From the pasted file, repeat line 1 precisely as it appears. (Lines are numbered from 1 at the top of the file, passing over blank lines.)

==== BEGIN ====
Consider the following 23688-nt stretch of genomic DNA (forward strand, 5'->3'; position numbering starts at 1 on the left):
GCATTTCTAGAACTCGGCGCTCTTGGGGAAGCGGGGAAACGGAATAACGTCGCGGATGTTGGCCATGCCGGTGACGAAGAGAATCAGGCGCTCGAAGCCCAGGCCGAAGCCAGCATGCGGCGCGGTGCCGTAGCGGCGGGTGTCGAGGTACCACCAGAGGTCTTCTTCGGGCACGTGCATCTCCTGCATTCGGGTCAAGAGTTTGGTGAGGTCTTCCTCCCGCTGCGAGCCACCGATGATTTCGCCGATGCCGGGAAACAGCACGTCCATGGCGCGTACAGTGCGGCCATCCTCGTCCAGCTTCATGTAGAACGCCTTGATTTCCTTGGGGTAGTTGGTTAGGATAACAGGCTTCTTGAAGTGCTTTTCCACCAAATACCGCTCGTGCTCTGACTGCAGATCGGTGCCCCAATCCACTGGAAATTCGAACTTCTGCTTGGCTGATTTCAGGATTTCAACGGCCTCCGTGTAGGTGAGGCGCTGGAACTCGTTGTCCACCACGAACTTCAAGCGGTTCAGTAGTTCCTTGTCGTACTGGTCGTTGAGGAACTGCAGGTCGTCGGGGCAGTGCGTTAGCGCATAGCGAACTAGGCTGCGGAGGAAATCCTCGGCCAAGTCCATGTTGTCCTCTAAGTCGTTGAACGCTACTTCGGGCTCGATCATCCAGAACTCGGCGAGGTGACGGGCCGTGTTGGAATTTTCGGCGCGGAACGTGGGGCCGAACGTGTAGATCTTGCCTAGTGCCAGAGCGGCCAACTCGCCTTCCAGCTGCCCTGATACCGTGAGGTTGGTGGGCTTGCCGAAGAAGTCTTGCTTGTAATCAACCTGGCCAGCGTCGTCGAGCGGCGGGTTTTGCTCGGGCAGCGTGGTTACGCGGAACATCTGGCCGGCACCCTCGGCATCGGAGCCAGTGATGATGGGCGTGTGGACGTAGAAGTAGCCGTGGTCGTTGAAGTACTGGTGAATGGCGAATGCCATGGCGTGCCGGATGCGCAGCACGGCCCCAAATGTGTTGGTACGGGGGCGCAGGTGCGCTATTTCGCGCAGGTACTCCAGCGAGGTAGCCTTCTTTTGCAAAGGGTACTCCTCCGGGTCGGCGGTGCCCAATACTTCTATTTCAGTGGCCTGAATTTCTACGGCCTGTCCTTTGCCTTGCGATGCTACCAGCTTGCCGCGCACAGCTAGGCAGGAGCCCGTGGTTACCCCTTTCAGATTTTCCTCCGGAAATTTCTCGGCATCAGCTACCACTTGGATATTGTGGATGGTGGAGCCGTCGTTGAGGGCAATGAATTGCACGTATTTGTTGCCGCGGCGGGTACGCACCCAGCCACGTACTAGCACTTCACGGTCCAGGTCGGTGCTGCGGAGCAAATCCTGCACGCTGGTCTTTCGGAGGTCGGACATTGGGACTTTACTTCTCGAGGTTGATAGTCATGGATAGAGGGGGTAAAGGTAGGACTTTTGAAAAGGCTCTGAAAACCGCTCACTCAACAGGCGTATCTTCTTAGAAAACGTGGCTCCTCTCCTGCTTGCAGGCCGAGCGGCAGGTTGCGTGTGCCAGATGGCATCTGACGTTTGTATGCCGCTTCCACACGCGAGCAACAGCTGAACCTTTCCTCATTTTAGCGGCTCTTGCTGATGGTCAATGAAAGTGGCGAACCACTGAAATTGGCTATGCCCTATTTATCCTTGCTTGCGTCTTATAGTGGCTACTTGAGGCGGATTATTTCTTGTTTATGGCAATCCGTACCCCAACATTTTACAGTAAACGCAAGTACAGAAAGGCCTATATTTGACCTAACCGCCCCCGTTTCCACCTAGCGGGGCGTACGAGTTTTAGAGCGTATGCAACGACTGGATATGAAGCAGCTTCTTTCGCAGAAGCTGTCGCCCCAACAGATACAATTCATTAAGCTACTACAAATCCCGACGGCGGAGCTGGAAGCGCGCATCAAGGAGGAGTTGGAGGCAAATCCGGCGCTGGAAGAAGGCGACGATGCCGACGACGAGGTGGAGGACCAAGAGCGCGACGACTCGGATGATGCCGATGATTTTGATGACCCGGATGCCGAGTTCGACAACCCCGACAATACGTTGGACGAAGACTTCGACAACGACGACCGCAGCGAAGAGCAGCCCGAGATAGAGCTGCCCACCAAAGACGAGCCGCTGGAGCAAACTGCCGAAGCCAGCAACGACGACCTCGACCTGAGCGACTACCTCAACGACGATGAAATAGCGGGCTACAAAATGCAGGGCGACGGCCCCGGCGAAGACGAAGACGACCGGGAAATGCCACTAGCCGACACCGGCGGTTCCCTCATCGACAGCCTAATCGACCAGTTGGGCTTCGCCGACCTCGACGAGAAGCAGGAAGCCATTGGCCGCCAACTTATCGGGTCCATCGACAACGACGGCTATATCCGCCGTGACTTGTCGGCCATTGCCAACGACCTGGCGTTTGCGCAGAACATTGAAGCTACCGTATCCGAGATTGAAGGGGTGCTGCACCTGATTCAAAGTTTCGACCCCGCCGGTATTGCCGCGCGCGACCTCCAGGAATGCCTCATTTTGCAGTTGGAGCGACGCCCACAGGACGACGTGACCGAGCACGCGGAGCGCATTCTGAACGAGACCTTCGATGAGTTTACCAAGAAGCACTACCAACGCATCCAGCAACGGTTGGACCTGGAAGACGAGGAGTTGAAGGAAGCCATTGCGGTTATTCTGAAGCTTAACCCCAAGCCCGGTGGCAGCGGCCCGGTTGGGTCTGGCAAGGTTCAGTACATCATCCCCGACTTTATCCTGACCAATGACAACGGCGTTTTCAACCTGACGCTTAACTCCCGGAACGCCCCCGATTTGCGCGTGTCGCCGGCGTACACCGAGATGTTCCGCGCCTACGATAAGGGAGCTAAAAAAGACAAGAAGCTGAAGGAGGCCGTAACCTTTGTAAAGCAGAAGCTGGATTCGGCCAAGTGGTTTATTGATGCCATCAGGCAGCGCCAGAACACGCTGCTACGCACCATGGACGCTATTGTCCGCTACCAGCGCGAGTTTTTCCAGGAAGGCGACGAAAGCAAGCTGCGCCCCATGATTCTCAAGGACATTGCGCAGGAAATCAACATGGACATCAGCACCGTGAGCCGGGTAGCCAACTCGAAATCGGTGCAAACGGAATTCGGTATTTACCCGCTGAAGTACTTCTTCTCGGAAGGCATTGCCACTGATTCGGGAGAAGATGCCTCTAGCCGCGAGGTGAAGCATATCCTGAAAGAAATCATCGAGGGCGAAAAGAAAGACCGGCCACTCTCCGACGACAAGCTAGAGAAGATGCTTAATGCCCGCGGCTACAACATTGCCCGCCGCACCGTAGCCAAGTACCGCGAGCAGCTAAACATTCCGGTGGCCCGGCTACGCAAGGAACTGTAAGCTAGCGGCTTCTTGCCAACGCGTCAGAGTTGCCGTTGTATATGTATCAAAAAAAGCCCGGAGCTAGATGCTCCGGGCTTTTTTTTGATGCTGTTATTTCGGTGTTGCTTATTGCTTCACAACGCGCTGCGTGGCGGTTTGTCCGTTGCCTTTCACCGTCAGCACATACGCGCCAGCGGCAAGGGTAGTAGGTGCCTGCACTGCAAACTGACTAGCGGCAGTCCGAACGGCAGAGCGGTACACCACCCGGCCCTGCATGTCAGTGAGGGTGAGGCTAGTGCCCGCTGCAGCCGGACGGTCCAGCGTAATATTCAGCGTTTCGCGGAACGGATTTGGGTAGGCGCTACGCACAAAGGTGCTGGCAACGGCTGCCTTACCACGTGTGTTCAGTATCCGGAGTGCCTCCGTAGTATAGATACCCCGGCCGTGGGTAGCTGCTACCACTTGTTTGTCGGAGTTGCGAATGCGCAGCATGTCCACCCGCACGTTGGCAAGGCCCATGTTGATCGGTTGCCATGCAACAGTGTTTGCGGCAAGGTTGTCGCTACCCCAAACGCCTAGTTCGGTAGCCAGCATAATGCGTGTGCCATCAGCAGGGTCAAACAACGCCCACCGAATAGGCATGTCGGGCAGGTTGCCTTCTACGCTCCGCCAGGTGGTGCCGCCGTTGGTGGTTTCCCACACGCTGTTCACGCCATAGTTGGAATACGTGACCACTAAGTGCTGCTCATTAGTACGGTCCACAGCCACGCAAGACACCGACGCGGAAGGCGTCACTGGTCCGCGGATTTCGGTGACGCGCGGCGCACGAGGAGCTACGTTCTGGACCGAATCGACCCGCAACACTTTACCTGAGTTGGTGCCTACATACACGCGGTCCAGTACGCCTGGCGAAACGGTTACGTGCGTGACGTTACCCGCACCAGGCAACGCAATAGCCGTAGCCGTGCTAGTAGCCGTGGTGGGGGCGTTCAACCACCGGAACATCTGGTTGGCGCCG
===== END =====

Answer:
Consider the following 23688-nt stretch of genomic DNA (forward strand, 5'->3'; position numbering starts at 1 on the left):